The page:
The Australian Government guarantees the due payment of money that is, or may at any time become, payable by Export Finance and Insurance Corporation (EFIC) to anybody other than the Government. The Government also has in place a $200 million callable capital facility available to EFIC on request to cover liabilities, losses and claims. As at 31 March 2013, the Government's total contingent liability was $3.2 billion, up from $3 billion reported in the 2012‑13 MYEFO. The $3.2 billion contingent liability comprises EFIC's liabilities to third parties ($2.4 billion) and EFIC's overseas investment insurance, contracts of insurance and guarantees ($0.8 billion). Of the total contingent liability, $2.6 billion relates to EFIC's Commercial Account and $0.6 billion relates to the National Interest Account.
Guarantee Scheme for aged care accommodation bonds
A Guarantee Scheme has been established through the Aged Care (Bond Security) Act 2006 and Aged Care (Bond Security) Levy Act 2006. Under the Guarantee Scheme, if a provider becomes insolvent or bankrupt and is unable to repay outstanding bond balances to aged care residents, the Australian Government will repay the bond balances owing to each resident. In return, the resident's rights to pursue the defaulting provider to recover the accommodation bond money transfer to the Government. In the event the Government cannot recover the full amount from the defaulting provider, it may levy all providers holding accommodation bonds to recoup the shortfall. On 30 June 2012, the maximum contingent liability, in the unlikely event that all providers defaulted, was $13 billion.
It is anticipated that amendments will be made to the Guarantee Scheme through the Aged Care (Bonds Security) Amendment Bill 2013 and the Aged Care (Bond Security) Levy Amendment Bill 2013. These bills propose to extend the current guarantee for bonds paid by aged care residents (outlined above), to also cover future lump sum accommodation payments paid by aged care residents. The passing of this legislation would mean that both bonds paid by aged care residents (before 1 July 2014) and refundable accommodation deposits made by aged care residents (after 1 July 2014) are guaranteed by the Government if an aged care provider becomes insolvent or bankrupt.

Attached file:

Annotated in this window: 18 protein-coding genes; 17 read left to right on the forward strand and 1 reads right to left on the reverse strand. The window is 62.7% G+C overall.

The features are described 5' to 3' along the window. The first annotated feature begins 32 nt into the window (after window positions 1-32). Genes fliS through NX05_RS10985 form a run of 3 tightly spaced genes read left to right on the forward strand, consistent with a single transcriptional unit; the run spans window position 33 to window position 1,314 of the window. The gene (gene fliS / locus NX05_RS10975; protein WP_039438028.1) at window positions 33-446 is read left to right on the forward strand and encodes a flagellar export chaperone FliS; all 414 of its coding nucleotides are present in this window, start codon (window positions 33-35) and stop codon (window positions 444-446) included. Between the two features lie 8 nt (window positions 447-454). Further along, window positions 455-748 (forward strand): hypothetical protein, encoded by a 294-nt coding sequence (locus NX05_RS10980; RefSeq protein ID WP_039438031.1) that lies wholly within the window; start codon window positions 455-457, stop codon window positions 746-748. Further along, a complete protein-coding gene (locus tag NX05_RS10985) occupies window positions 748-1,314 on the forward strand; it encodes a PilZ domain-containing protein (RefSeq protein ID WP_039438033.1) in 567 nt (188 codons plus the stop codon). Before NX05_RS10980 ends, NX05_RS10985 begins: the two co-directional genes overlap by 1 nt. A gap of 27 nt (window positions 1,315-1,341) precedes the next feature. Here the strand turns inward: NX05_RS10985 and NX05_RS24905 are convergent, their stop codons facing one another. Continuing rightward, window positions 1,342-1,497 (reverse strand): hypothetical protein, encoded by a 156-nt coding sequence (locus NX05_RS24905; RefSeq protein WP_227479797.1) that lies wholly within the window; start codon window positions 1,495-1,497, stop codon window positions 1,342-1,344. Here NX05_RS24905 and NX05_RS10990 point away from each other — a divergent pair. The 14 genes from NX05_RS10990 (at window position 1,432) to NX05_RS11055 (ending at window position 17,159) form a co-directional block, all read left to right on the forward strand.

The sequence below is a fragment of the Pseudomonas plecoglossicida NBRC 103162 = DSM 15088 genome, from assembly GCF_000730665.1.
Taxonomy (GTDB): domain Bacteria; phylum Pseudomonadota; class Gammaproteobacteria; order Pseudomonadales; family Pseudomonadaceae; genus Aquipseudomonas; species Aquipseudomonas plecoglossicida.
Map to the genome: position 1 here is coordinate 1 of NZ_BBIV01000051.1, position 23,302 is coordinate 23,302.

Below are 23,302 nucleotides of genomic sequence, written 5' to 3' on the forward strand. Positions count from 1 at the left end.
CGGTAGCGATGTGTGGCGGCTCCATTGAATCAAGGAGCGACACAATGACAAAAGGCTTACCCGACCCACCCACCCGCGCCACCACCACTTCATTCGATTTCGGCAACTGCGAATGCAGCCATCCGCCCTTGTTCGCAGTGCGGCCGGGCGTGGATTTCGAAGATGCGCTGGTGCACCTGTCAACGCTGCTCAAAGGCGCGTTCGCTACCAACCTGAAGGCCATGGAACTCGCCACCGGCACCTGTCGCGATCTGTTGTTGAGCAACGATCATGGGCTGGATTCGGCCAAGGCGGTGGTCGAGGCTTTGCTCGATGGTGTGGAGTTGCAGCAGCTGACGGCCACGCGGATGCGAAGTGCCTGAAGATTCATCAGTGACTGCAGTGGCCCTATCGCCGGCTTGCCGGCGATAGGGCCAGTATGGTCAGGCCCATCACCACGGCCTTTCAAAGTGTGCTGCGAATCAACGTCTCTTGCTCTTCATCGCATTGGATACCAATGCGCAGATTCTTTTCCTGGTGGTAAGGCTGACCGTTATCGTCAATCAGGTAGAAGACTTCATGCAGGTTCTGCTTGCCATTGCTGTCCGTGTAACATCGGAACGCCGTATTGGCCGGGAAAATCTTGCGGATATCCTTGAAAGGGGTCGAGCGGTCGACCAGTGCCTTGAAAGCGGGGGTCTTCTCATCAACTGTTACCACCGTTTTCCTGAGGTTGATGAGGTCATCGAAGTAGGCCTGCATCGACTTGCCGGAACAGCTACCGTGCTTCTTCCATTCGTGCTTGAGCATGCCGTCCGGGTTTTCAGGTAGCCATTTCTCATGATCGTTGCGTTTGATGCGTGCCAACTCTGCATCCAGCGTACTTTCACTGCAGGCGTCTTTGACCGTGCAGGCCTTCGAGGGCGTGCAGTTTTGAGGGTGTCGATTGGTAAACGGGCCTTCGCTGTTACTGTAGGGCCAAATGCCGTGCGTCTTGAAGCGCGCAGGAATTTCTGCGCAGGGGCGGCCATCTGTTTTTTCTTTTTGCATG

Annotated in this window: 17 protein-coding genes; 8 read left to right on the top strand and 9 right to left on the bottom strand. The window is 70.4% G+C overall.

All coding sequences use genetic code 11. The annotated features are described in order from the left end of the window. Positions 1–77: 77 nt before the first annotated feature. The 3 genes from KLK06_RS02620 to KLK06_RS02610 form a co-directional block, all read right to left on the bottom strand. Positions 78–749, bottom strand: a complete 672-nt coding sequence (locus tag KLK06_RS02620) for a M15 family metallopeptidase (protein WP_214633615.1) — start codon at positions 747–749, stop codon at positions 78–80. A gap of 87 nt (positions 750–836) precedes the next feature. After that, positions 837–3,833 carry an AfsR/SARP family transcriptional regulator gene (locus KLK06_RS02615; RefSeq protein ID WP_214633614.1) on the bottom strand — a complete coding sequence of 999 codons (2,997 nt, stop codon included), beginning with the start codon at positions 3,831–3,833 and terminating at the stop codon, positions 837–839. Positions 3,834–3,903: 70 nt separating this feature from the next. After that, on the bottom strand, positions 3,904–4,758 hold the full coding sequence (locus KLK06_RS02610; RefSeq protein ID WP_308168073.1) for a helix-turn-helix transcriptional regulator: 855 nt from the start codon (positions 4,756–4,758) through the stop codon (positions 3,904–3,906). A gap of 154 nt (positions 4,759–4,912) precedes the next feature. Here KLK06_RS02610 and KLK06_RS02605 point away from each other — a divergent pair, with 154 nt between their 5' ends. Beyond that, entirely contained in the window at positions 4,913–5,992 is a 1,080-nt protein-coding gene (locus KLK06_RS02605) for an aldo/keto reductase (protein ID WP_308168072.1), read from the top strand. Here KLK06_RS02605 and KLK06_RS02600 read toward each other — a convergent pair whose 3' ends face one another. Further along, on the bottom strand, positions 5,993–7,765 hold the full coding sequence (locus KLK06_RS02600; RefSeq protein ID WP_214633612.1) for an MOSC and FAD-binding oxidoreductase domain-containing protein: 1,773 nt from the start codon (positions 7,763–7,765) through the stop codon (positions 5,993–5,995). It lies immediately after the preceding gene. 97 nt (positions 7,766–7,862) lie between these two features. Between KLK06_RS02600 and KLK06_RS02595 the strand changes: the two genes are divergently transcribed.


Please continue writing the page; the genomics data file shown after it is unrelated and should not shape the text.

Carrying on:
Australian Taxation Office — tax disputes
At any point in time the Australian Taxation Office is involved in a range of dispute resolution processes, including litigation, relating to tax disputes.
Outcomes of dispute resolution processes, including objections, settlements and court and tribunal decisions, are set out in the Commissioner of Taxation's Annual Report each year. In addition, amounts owed by taxpayers that are subject to dispute, including objections and appeals, are also disclosed in the Commissioner of Taxation's Annual Report each year. The estimated aggregate value of tax in dispute as at 31 March 2013, for which a provision has not been made, is $5.2 billion.
Details of the outcome of dispute resolution processes are uncertain until a court ruling is made and/or an agreement is reached with the taxpayer at some future date. As a result, in most cases it is not possible to estimate with any reliability the likely financial impact of current disputes.
Contingent liability for the payment of unclaimed monies under the Banking Act, the Life Insurance Act and the Corporations Act
The Australian Securities and Investments Commission (ASIC) is responsible for the administration of unclaimed monies under the Banking Act, the Life Insurance Act and the Corporations Act. Based on historic data it is unlikely that all unclaimed monies will ultimately be refunded to claimants. ASIC has recognised a provision for likely future claims and estimates the residual contingent liability for unclaimed monies administered by ASIC at 31 March 2013 to be $325 million, which includes contingent liabilities considered remote.
Guarantees under the Commonwealth Bank Sale Act 1995